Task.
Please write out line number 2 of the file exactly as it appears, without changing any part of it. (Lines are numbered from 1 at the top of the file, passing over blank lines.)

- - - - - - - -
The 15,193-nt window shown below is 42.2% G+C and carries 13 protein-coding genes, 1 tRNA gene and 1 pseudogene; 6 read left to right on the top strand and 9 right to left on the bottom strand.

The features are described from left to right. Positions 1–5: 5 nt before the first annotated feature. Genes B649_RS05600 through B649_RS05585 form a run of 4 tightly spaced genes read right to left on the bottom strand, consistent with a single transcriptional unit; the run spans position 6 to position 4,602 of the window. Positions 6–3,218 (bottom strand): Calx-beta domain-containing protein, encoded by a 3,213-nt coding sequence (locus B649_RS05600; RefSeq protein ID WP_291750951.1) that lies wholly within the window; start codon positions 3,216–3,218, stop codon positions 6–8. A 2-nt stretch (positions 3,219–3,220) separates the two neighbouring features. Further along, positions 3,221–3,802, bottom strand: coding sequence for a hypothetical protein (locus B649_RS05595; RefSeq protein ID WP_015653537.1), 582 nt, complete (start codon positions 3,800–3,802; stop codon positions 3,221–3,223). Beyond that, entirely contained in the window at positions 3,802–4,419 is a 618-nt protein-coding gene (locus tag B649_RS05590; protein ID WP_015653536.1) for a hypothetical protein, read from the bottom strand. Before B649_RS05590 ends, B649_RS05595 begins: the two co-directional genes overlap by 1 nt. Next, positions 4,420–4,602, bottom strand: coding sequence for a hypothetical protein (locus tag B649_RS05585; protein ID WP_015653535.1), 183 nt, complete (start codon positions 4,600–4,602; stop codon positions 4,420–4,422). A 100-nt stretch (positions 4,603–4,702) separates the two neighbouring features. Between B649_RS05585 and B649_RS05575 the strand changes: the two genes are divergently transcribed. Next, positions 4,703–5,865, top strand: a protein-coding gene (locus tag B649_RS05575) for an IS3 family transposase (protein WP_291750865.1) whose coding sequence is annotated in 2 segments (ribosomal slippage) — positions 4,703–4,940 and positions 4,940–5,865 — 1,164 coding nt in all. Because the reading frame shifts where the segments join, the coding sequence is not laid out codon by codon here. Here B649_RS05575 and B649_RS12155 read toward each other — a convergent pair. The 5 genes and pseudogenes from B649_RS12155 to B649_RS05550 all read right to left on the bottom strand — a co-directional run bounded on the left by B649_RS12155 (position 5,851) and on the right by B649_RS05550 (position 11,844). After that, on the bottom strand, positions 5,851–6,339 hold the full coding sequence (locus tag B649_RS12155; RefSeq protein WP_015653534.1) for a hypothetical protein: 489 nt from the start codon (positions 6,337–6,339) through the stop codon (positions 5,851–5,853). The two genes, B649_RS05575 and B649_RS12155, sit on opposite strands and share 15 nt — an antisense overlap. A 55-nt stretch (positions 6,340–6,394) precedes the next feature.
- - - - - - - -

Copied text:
The features are described from left to right. Positions 1–5: 5 nt before the first annotated feature. Genes B649_RS05600 through B649_RS05585 form a run of 4 tightly spaced genes read right to left on the bottom strand, consistent with a single transcriptional unit; the run spans position 6 to position 4,602 of the window. Positions 6–3,218 (bottom strand): Calx-beta domain-containing protein, encoded by a 3,213-nt coding sequence (locus B649_RS05600; RefSeq protein ID WP_291750951.1) that lies wholly within the window; start codon positions 3,216–3,218, stop codon positions 6–8. A 2-nt stretch (positions 3,219–3,220) separates the two neighbouring features. Further along, positions 3,221–3,802, bottom strand: coding sequence for a hypothetical protein (locus B649_RS05595; RefSeq protein ID WP_015653537.1), 582 nt, complete (start codon positions 3,800–3,802; stop codon positions 3,221–3,223). Beyond that, entirely contained in the window at positions 3,802–4,419 is a 618-nt protein-coding gene (locus tag B649_RS05590; protein ID WP_015653536.1) for a hypothetical protein, read from the bottom strand. Before B649_RS05590 ends, B649_RS05595 begins: the two co-directional genes overlap by 1 nt. Next, positions 4,420–4,602, bottom strand: coding sequence for a hypothetical protein (locus tag B649_RS05585; protein ID WP_015653535.1), 183 nt, complete (start codon positions 4,600–4,602; stop codon positions 4,420–4,422). A 100-nt stretch (positions 4,603–4,702) separates the two neighbouring features. Between B649_RS05585 and B649_RS05575 the strand changes: the two genes are divergently transcribed. Next, positions 4,703–5,865, top strand: a protein-coding gene (locus tag B649_RS05575) for an IS3 family transposase (protein WP_291750865.1) whose coding sequence is annotated in 2 segments (ribosomal slippage) — positions 4,703–4,940 and positions 4,940–5,865 — 1,164 coding nt in all. Because the reading frame shifts where the segments join, the coding sequence is not laid out codon by codon here. Here B649_RS05575 and B649_RS12155 read toward each other — a convergent pair. The 5 genes and pseudogenes from B649_RS12155 to B649_RS05550 all read right to left on the bottom strand — a co-directional run bounded on the left by B649_RS12155 (position 5,851) and on the right by B649_RS05550 (position 11,844). After that, on the bottom strand, positions 5,851–6,339 hold the full coding sequence (locus tag B649_RS12155; RefSeq protein WP_015653534.1) for a hypothetical protein: 489 nt from the start codon (positions 6,337–6,339) through the stop codon (positions 5,851–5,853). The two genes, B649_RS05575 and B649_RS12155, sit on opposite strands and share 15 nt — an antisense overlap. A 55-nt stretch (positions 6,340–6,394) precedes the next feature.